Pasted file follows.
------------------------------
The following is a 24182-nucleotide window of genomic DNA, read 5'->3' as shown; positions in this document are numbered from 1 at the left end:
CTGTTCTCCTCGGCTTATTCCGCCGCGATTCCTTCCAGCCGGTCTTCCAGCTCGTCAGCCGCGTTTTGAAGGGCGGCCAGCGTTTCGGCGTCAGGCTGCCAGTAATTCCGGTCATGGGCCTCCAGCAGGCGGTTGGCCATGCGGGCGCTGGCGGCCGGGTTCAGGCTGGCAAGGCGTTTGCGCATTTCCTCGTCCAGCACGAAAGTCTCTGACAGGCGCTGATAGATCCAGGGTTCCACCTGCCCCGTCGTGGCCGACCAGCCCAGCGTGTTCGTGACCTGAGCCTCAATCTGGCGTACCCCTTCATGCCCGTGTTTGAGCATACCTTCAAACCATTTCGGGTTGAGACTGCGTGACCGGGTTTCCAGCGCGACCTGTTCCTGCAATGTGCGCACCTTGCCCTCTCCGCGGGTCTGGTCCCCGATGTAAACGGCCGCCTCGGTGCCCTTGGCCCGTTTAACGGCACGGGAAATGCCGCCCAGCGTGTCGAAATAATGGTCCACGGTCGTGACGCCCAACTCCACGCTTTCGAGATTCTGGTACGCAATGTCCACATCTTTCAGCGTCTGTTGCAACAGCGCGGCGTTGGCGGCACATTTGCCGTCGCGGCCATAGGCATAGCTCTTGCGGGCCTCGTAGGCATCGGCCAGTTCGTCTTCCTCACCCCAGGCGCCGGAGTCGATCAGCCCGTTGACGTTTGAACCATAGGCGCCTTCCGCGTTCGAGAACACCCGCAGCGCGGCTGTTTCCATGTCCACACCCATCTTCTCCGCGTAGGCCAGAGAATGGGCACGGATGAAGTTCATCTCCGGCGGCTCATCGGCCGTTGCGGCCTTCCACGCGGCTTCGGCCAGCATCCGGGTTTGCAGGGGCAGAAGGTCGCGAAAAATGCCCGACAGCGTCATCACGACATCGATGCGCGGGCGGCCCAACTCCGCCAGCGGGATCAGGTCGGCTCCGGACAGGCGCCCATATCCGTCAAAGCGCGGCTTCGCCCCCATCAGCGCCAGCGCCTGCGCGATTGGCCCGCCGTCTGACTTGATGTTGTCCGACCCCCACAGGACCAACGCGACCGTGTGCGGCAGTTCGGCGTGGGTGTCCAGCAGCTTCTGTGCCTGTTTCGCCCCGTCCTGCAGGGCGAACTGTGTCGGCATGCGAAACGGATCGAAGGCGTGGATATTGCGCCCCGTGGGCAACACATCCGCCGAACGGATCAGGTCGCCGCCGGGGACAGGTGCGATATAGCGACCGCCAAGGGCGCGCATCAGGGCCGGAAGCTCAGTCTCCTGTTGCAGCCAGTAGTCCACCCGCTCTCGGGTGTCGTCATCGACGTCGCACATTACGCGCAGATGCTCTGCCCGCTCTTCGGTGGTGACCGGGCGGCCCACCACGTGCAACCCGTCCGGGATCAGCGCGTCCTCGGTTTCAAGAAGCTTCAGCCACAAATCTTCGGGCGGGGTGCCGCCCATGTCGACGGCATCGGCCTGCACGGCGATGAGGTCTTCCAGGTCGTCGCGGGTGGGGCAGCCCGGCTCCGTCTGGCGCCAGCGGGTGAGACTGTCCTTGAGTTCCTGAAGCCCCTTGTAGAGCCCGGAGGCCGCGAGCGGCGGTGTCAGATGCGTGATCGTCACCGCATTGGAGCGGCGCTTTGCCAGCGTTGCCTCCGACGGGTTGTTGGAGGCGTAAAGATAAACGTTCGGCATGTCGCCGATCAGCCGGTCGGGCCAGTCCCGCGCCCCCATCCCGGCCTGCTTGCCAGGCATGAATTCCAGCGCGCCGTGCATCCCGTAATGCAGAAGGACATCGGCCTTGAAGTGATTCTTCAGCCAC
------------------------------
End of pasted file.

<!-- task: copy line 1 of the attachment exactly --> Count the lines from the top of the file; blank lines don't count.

The following is a 24182-nucleotide window of genomic DNA, read 5'->3' as shown; positions in this document are numbered from 1 at the left end: